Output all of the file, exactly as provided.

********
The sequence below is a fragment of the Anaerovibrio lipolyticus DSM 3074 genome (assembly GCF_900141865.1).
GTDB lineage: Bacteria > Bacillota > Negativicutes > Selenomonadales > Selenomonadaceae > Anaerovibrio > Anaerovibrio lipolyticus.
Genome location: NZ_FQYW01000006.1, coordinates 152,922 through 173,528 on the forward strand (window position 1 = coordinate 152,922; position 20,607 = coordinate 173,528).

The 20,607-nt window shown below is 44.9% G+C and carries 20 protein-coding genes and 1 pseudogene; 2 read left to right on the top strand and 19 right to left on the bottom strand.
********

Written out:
The sequence below is a fragment of the Anaerovibrio lipolyticus DSM 3074 genome (assembly GCF_900141865.1).
GTDB lineage: Bacteria > Bacillota > Negativicutes > Selenomonadales > Selenomonadaceae > Anaerovibrio > Anaerovibrio lipolyticus.
Genome location: NZ_FQYW01000006.1, coordinates 152,922 through 173,528 on the forward strand (window position 1 = coordinate 152,922; position 20,607 = coordinate 173,528).

The 20,607-nt window shown below is 44.9% G+C and carries 20 protein-coding genes and 1 pseudogene; 2 read left to right on the top strand and 19 right to left on the bottom strand.